Williams was mainly employed to test private cars and had the opportunity to perform some tests with the car ‘Dino 166 V6 F2’. He took part only in one race and retired after a few laps. He later participated in some duration races, including the 12 Hours of Sebring and the Targa Florio, placing fourth. He subsequently took part in other races in the CanAm championship with the NART team, before having the great opportunity to make his debut in Formula One at the end of 1967.

1967 had been a terrible year for the Ferrari of Maranello, due to the death of Lorenzo Bandini and the severe accident happened to Mike Parkes. At the time of the Grand Prix of Mexico, Williams, in theory, a reserve of Chris Amon, was unexpectedly convened by the Prancing Horse to take part in the weekend race.

The British man from Cairo found himself, undoubtedly, in a not easy situation, given that he got into the car when the qualifications had already started and on a car that was set for Amon, definitely higher than Jonathan. Williams scored a disappointing third from bottom, but in the race he was able to make a good comeback that led him to finish eighth under the checkered flag, right in front of Chris, his old partner with the P4.

During a Ferrari F1 test in Modena, Williams had a bad accident that prematurely ended his career in Formula One, given that the Enzo Ferrari preferred Mister Jacky Ickx to him because the first was considered the talent of the future. To make the boss of Ferrari takes this decision, it also seemed to play a role some behaviors held by Williams, not particularly appreciated by the Modenese entrepreneur.

After concluding the Ferrari experience, Williams' career in Formula 1 seemed to continue, since Carlo Abarth wanted him to make his car debut in the premier category. However, the onset did not go ahead, and Jonathan had to settle for some tests with the De Tomaso car.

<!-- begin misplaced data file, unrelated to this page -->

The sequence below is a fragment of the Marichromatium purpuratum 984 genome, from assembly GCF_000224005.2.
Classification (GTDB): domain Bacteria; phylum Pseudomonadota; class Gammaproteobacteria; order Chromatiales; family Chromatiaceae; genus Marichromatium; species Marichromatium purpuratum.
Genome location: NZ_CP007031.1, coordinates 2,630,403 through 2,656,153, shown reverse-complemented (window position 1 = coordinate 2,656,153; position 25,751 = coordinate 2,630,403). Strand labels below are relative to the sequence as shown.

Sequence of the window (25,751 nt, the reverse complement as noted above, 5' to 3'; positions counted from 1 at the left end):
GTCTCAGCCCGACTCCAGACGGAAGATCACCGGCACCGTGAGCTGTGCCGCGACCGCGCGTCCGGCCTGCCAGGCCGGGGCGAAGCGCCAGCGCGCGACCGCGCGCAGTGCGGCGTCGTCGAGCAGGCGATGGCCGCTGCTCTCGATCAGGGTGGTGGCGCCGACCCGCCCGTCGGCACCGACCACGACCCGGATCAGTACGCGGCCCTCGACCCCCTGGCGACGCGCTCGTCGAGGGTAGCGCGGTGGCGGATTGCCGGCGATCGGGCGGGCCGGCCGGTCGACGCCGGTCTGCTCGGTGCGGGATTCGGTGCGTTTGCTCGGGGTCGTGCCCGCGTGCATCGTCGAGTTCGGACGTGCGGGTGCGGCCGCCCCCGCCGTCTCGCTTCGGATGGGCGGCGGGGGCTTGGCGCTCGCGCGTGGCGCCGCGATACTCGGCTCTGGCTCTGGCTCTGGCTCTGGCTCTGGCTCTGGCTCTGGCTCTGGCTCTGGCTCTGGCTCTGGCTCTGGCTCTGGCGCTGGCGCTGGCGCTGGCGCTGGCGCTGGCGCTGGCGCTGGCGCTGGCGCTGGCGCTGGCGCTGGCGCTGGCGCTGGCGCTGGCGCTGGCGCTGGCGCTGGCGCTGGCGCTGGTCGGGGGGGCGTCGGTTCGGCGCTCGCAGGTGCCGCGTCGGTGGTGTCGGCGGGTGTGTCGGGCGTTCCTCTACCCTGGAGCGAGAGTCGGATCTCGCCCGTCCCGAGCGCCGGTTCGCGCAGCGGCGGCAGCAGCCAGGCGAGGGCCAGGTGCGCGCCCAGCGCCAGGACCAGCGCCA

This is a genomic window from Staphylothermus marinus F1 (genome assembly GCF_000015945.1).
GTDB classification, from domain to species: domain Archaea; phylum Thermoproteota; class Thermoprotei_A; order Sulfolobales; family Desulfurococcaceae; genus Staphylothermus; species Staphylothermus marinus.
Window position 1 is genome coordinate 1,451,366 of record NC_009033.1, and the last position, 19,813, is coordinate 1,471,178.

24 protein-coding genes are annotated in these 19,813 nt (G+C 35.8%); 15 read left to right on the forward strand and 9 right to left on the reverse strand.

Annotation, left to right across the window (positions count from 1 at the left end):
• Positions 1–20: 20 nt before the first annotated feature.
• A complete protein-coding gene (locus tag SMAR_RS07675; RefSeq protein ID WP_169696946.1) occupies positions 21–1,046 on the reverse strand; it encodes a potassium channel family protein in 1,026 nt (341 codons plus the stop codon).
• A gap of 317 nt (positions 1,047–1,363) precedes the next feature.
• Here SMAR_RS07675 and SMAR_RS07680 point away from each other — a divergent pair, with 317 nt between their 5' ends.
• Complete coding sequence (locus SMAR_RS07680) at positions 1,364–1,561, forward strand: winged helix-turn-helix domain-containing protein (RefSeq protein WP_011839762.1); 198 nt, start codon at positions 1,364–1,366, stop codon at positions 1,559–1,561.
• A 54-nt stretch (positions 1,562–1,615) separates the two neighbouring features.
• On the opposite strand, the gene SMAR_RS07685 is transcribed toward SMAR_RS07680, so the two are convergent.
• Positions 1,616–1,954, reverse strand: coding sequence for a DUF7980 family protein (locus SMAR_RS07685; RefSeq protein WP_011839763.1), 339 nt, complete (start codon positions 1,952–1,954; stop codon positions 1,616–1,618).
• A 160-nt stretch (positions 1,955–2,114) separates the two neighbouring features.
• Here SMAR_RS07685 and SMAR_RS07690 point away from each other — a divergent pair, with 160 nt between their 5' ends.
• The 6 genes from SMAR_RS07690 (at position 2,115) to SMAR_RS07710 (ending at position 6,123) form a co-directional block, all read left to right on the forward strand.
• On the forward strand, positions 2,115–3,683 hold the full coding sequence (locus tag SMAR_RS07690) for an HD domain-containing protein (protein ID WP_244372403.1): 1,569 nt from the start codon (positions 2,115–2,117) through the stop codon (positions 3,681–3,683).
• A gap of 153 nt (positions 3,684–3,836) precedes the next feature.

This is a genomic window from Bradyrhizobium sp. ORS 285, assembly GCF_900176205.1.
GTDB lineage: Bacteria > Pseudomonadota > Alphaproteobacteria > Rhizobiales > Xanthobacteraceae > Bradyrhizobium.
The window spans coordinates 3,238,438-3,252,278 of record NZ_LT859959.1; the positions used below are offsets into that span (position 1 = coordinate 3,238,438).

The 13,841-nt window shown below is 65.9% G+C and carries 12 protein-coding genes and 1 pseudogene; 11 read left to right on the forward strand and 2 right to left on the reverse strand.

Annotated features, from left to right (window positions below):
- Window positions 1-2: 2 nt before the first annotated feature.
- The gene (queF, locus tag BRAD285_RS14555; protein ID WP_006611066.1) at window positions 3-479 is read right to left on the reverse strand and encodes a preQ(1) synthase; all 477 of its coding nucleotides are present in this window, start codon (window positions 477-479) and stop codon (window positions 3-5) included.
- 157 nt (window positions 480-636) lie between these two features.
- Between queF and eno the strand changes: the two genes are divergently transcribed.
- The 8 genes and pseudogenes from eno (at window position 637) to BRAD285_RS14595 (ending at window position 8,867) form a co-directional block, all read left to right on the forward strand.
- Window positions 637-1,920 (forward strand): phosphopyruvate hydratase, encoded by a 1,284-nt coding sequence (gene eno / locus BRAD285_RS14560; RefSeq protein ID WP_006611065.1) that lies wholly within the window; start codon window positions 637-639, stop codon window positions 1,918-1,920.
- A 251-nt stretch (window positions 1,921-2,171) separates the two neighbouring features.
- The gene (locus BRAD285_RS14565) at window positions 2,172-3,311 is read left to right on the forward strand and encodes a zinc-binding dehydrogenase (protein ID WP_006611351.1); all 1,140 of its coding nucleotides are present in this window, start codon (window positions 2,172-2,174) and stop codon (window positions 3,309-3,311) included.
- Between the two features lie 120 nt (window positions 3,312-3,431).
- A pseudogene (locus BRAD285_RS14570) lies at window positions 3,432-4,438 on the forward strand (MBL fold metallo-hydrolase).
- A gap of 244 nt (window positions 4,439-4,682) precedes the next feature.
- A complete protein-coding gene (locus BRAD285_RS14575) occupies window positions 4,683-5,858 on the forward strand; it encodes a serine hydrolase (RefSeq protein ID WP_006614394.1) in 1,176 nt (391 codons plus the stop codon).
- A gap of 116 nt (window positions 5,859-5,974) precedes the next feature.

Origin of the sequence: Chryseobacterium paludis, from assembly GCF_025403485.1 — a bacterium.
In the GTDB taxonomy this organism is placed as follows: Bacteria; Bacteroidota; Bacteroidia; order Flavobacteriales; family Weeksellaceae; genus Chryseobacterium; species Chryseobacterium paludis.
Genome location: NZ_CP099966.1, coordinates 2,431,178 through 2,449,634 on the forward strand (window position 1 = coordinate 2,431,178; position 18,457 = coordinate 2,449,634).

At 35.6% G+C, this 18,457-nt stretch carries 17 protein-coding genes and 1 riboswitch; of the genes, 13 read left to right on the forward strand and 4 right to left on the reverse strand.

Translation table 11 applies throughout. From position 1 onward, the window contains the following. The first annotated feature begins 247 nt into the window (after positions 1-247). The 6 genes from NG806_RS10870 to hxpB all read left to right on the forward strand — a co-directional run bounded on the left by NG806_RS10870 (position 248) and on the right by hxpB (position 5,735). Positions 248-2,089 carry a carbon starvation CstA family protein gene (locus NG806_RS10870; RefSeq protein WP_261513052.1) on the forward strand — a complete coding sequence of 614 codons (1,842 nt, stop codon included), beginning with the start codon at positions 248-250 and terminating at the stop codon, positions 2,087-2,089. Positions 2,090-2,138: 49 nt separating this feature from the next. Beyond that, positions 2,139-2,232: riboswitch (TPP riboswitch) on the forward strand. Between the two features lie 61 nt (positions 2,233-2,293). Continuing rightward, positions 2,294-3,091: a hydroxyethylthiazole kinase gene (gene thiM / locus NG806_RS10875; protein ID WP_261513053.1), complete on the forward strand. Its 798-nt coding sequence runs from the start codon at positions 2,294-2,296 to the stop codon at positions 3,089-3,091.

During 1968, Williams raced in Formula 2 and won the Grand Prix of the Lottery in Monza, before taking part in the Temporada, finishing 17th in the standings. After that, the British man took part in some races in touring cars, including the 24 Hours of Le Mans and the City Cup of Enna, a trophy that concluded second. Williams was the protagonist at the 24 Hours of Le Mans, during the 1970 edition, for a non-competitive factor, since the famous actor Steve McQueen chose his car to install cameras to shoot a film about the event. The year after, Williams took part in the last trophy of his career, The Targa Florio, before definitively retiring from the racing world, when he was just 28 years old.

In the following years, taking advantage of his aeronautical patent, Williams began his career as a private jet pilot for multimillionaires and multinationals, doing this job for twenty years, before retiring to private life.

Jonathan died at the age of 71 on August 31st, 2014, in Spain. Of his memory remains the old-fashioned racing spirit, spotless and fearless, and a life dedicated to racing with great passion and ruthlessness, without ever forgetting the F3 1966 season, where he overtook future great racers like Regazzoni and Brambilla.

Thank you and I hope you liked my first article related to Formula One.